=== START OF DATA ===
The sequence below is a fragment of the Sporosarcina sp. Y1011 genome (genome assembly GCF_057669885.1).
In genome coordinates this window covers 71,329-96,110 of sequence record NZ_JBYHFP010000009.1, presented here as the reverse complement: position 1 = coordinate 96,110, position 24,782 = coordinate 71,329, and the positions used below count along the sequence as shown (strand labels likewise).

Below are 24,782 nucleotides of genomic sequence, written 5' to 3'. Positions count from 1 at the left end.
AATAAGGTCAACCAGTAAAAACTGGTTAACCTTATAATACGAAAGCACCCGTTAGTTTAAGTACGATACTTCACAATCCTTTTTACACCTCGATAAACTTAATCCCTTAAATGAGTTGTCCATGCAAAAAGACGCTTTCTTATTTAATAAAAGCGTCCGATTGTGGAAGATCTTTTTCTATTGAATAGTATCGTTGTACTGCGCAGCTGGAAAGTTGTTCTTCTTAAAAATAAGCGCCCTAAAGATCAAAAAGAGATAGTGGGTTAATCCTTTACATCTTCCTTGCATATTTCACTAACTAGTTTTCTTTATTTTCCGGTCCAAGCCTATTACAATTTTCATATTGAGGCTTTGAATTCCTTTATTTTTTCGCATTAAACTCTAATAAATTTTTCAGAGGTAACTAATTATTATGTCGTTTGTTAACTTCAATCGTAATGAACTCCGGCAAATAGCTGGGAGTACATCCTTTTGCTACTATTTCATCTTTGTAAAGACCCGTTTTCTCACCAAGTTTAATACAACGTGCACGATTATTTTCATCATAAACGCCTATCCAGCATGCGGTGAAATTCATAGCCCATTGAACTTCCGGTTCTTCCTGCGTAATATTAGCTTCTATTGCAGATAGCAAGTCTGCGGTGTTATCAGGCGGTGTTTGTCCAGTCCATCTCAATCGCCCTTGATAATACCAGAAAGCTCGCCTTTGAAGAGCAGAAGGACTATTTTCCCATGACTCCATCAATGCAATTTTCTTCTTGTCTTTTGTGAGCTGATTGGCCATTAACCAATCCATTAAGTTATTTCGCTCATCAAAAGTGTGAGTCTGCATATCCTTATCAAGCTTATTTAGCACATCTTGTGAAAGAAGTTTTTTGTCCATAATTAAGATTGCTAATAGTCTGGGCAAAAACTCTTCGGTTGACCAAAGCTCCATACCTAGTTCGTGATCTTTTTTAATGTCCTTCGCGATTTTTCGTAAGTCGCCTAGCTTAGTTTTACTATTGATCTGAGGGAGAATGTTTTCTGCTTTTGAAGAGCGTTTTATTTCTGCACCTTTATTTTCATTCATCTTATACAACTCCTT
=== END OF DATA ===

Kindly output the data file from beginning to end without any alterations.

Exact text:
The sequence below is a fragment of the Sporosarcina sp. Y1011 genome (genome assembly GCF_057669885.1).
In genome coordinates this window covers 71,329-96,110 of sequence record NZ_JBYHFP010000009.1, presented here as the reverse complement: position 1 = coordinate 96,110, position 24,782 = coordinate 71,329, and the positions used below count along the sequence as shown (strand labels likewise).

Below are 24,782 nucleotides of genomic sequence, written 5' to 3'. Positions count from 1 at the left end.
AATAAGGTCAACCAGTAAAAACTGGTTAACCTTATAATACGAAAGCACCCGTTAGTTTAAGTACGATACTTCACAATCCTTTTTACACCTCGATAAACTTAATCCCTTAAATGAGTTGTCCATGCAAAAAGACGCTTTCTTATTTAATAAAAGCGTCCGATTGTGGAAGATCTTTTTCTATTGAATAGTATCGTTGTACTGCGCAGCTGGAAAGTTGTTCTTCTTAAAAATAAGCGCCCTAAAGATCAAAAAGAGATAGTGGGTTAATCCTTTACATCTTCCTTGCATATTTCACTAACTAGTTTTCTTTATTTTCCGGTCCAAGCCTATTACAATTTTCATATTGAGGCTTTGAATTCCTTTATTTTTTCGCATTAAACTCTAATAAATTTTTCAGAGGTAACTAATTATTATGTCGTTTGTTAACTTCAATCGTAATGAACTCCGGCAAATAGCTGGGAGTACATCCTTTTGCTACTATTTCATCTTTGTAAAGACCCGTTTTCTCACCAAGTTTAATACAACGTGCACGATTATTTTCATCATAAACGCCTATCCAGCATGCGGTGAAATTCATAGCCCATTGAACTTCCGGTTCTTCCTGCGTAATATTAGCTTCTATTGCAGATAGCAAGTCTGCGGTGTTATCAGGCGGTGTTTGTCCAGTCCATCTCAATCGCCCTTGATAATACCAGAAAGCTCGCCTTTGAAGAGCAGAAGGACTATTTTCCCATGACTCCATCAATGCAATTTTCTTCTTGTCTTTTGTGAGCTGATTGGCCATTAACCAATCCATTAAGTTATTTCGCTCATCAAAAGTGTGAGTCTGCATATCCTTATCAAGCTTATTTAGCACATCTTGTGAAAGAAGTTTTTTGTCCATAATTAAGATTGCTAATAGTCTGGGCAAAAACTCTTCGGTTGACCAAAGCTCCATACCTAGTTCGTGATCTTTTTTAATGTCCTTCGCGATTTTTCGTAAGTCGCCTAGCTTAGTTTTACTATTGATCTGAGGGAGAATGTTTTCTGCTTTTGAAGAGCGTTTTATTTCTGCACCTTTATTTTCATTCATCTTATACAACTCCTT